harsh electromagnetic environment,” Pandey
    With the radar systems undergoing such a
    battery of tests, it is not surprising that
    Varadarajan asserted: “The radars, developed by
    the LRDE, are performance-wise on a par, if not
    better than, with the best in the world. The armed
    forces place repeat orders with BEL for a range of
    radars, including BFSR-SR, Rohini and Rajendra.
    Today, we are totally focussed on the
    development of radars for the three armed
    forces. We want the radars we develop to
    become globally competitive because the Army
    has the option to shop anywhere,” he said. The
    LRDE has developed the primary radar for the
    indigenous Airborne Early Warning and Control
    System (AEW & CS), which helps in tactical
    missions against enemy aircraft or in deep
    penetration strikes. The AEW & CS was tested
    during its maiden flight on a modified Embraer
    aircraft in Brazil on December 6, 2011. Tejas uses
    the antenna developed by the LRDE.
    W. Selvamurthy, Chief Controller (Life Sciences),
    DRDO, is proud of the galaxy of radar systems
    developed by the LRDE. They include the BFSR-
    SR; the weapons-locating radar (WLR) Swathi; the
    lightweight Bharani for the Army's air defence;
    Aslesha for the Indian Air Force (IAF); Rohini, the
    backbone of India's air defence; Revathi, the
    surveillance radar for the Navy; Rajendra, a
    phased-array radar, which is the core of Akash,
    India's surface-to-air missile system; the airborne
    maritime patrol radar, which has been integrated
    into India'a Advanced Light Helicopter; the Navy's
    Kamov-25 helicopter and the Coast Guard's
    Dornier aircraft; and the ground-penetration radar
    for locating buried mines, improvised explosive
    devices (IEDs) and unexploded ordnances (UXOs).
    BEL is the LRDE's “production buddy” for all the
    radars. The LRDE has now plunged into the
    development of a “through wall looking radar”,
    which can do remote three-dimensional (3D)
    imaging of terrorists hiding behind walls and
    detect even their heartbeats.
    The DRDO, with 52 laboratories located in
    different parts of the country, is one of the largest
    enterprises of its kind catering to the Indian
    armed forces. Selvamurthy estimated that the
    production value of the products developed by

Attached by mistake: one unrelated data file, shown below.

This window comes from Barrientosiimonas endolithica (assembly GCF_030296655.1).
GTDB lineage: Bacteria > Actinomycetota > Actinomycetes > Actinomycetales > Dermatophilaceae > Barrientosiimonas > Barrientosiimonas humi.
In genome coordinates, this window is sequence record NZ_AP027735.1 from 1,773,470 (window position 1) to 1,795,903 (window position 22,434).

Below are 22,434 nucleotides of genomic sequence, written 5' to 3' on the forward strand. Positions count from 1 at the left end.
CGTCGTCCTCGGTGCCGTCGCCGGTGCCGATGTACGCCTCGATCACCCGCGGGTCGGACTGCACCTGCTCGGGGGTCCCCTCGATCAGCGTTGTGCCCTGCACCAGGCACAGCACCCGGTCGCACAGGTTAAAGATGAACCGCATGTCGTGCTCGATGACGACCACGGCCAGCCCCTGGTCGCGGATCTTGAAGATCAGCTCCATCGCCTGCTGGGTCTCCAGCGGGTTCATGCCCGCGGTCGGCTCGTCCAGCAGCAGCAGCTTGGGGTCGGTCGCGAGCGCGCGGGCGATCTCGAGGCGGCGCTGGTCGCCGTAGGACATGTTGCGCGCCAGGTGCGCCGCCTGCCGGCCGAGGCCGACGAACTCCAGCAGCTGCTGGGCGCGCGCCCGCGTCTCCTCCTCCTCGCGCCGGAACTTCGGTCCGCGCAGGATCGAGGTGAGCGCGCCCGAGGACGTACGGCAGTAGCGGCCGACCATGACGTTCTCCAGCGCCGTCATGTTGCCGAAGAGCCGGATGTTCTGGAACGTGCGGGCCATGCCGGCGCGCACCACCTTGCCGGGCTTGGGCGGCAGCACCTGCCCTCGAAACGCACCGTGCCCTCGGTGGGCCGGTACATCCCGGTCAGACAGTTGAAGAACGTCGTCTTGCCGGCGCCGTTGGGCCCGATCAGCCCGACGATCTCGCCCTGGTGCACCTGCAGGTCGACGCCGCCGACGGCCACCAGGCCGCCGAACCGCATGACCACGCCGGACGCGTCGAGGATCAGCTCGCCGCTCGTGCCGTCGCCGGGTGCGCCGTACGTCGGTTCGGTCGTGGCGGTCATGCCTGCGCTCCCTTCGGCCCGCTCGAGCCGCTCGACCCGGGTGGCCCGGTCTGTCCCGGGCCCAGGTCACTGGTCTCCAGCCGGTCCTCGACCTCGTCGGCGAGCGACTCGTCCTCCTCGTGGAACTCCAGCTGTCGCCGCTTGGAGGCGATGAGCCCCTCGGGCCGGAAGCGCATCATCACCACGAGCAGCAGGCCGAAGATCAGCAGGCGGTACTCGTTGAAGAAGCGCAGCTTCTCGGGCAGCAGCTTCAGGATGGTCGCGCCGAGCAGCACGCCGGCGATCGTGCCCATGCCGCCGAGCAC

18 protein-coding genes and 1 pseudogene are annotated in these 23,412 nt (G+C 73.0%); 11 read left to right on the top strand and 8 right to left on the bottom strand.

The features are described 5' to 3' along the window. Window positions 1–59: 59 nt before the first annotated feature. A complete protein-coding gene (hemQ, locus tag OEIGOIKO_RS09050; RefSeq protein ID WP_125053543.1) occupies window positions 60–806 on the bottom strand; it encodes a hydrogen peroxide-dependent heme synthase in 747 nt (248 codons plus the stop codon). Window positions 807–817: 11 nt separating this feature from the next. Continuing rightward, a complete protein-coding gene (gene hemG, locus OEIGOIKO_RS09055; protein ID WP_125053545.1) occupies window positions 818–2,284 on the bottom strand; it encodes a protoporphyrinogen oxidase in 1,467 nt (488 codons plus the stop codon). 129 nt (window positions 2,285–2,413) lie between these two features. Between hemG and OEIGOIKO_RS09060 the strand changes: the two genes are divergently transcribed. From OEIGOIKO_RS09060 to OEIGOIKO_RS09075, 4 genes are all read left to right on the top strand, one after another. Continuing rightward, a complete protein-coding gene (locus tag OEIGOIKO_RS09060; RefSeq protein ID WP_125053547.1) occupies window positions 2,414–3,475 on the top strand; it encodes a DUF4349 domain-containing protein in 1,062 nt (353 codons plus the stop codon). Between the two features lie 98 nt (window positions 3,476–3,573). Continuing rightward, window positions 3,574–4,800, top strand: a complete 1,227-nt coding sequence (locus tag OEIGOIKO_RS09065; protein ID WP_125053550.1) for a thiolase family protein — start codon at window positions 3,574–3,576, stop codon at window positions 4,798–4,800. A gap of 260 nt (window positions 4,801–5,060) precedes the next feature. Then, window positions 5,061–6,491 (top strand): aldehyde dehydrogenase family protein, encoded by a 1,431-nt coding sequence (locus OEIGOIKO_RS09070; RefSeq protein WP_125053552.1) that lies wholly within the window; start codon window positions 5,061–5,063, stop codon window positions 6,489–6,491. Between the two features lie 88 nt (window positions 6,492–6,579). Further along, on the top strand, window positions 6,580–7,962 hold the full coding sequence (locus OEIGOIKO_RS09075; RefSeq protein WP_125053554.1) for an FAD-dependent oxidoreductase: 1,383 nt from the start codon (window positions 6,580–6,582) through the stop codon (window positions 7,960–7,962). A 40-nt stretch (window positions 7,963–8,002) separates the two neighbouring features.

the DRDO in the last eight years was around
    Rs.1,60,000 crore. The Army has placed orders
    for 124 Arjun-Mark I main battle tanks, developed
    by the DRDO's Combat Vehicles Research and
    Development Establishment (CVRDE) situated at
    Avadi near Chennai. Each Arjun tank cost Rs.18
    crore, Selvamurthy said. The Army has placed
    orders for a batch of 124 Arjun-Mark II battle
    tanks too, which will feature a number of
    modifications on Mark-I. The IAF has placed
    orders for 40 Tejas aircraft, each costing more
    than Rs.150 crore.

    JAISWAL Senior Member Senior Member

    Mar 13, 2010
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    part- 2
    Production orders in the past eight years for
    products developed by the DRDO to counter
    nuclear, biological and chemical warfare agents
    are valued at Rs.800 crore. They include gamma
    flash sensors, dosimeters, roentgenometers,
    reconnaissance vehicles, water purification filters,
    nerve-agent detectors and underground shelters.
    In the field of radars, the DRDO's customers are
    well-defined: the Army, the Navy and the Air
    Force. The Army's requirements are demanding:
    the radars should be light enough to be
    transported and capable of being assembled or
    dismantled quickly.
    Varadarajan said: “Today, there is an inclination
    among the Services to use Indian radars because
    we match their requirements. The goal of our
    laboratory is to develop the key technologies
    required for radars, keeping in view the products
    required over the next decade, and to synergise a
    partnership between public sector and private
    units and quickly develop the products.” This
    requires the right blend of engineering and
    electronics and an understanding of the specific
    environment in which the radars have to be
    deployed. LRDE engineers are engaged in
    concurrent engineering with their counterparts in
    the private sector. The LRDE is partnering a
    network of private units, which had invested in
    the development of specific subsystems,
    including microwave tube assemblies, fabrication
    of material needed for antennae, compact and